In Pakistan Ahmadi Mulsims have been denied the right to vote

Pakistan’s election laws have created a separate electoral register for Ahmadis. 

In order to vote Ahmadis are required to either deny their belief in the founder of their community as a Muslim reformer, or deny their Islamic beliefs and self-identify as a non-Muslim minority in Pakistan.  

This has acted as an effective block on Ahmadis voting and has led to their disenfranchisement from the democratic process in Pakistan for nearly 40 years – including the forthcoming 2018 elections.

 Background 

The discrimination flows from the 1974 amendment to the Pakistan Constitution that declares Ahmadis as non-Muslims.  Then, as part of President Zia-ul-Haq’s Islamisation process, a separate electorate and electoral roll was created for all non-Muslims (following the above constitutional definition of non-Muslims) under ‘President’s Order No. 14 of 1985’, Schedule 11(3). Under this system, blocks of non-Muslims were made to vote for only 5% of the seats in the National Assembly allocated to their specific block and were barred from voting in the general elections for their districts, which were confined to Muslim candidates and the Muslim electorate. 

This system was partly abolished in 2002, when President Musharraf introduced a ‘joint electorate’, which lifted the requirement to declare religion when choosing to vote (The Conduct of General Elections Order (2002)) and allowed the electorate to vote for any candidate. However, this was quickly followed by Executive Order Number 15 of 2002, which reinstated the subordinate position of Ahmadi Muslims and required that Ahmadis to be placed on a separate electoral register (as non-Muslims).  

In 2007, the Election Commission ordered via its letter No. F.1(6)/2001-Cord dated 17 January, 2007 that separate supplementary lists for Ahmadis be prepared and published.  This was also the case in 2011 in advance of the 2013 elections.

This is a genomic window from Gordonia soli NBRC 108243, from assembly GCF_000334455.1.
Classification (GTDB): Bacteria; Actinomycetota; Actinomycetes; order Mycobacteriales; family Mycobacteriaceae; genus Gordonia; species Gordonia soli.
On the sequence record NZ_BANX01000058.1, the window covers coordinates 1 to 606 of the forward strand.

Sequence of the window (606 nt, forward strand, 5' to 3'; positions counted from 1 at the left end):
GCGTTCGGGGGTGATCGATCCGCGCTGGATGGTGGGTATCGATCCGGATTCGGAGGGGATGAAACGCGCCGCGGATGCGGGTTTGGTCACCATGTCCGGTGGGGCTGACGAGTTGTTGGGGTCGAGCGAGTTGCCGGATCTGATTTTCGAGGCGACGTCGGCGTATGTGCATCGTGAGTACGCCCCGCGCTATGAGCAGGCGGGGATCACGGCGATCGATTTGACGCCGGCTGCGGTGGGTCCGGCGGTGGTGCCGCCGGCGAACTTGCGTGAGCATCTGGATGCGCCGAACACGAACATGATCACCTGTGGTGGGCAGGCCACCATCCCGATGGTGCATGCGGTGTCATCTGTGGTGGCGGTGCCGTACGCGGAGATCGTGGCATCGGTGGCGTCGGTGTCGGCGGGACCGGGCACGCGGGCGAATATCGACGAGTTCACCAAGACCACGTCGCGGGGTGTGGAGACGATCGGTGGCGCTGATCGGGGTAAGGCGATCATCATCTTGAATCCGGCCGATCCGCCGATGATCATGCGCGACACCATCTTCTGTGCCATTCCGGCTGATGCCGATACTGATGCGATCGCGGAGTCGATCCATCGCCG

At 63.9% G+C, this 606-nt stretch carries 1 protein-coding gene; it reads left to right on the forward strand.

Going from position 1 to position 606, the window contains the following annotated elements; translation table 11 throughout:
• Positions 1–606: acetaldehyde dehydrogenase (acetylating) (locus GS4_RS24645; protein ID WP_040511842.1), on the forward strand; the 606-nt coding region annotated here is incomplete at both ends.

Therefore, despite the use of a joint electoral register for all other communities (whether Muslim, Sikh, Hindu or Christian) Ahmadi Muslims continue to be singled out and marginalised on the basis of their beliefs. The use of a separate (non-Muslim) electoral register for Ahmadis was again used in Pakistan’s local elections in 2015 and remains in place to this day.

 Ahmadi Muslims in Pakistan may therefore vote only after either signing a declaration that they do not belong to the Ahmadi Community, or acquiescing to their status as ‘non-Muslims’.

The separate electoral list comprising solely of Ahmadis is published and publicly available (with names and addresses of registered voters). This makes it very easy for extremists to target, harass, intimidate and kill Ahmadis. This is of great concern for those Ahmadis who live in more remote areas where they are more vulnerable as they may live in fewer numbers.

 Corroboration of marginalization by EU Observer Missions

The issue of Ahmadi voting rights has been highlighted in the last two EU Electoral Observer Missions to Pakistan. Most recently in 2013, the EU Electoral Observer Mission found that: 

In contradiction of article two of the ICCPR, the Ahmadi community continues to be discriminated against as, unlike other minority groups, Ahmadis are registered on a separate ER [Electoral Register]. While the Constitution foresees Pakistani citizenship and an age of 18 as the requirements for the right to vote, and the Conduct of General Elections Order 2002 establishes a unified ER, subsequent amendments… discriminate against Ahmadis.

 The Observer mission concluded as one of its key recommendations:

The separate list for Ahmadi voters be abolished, so that all voters are on one unified electoral roll, according to requirements for age and Pakistani citizenship.

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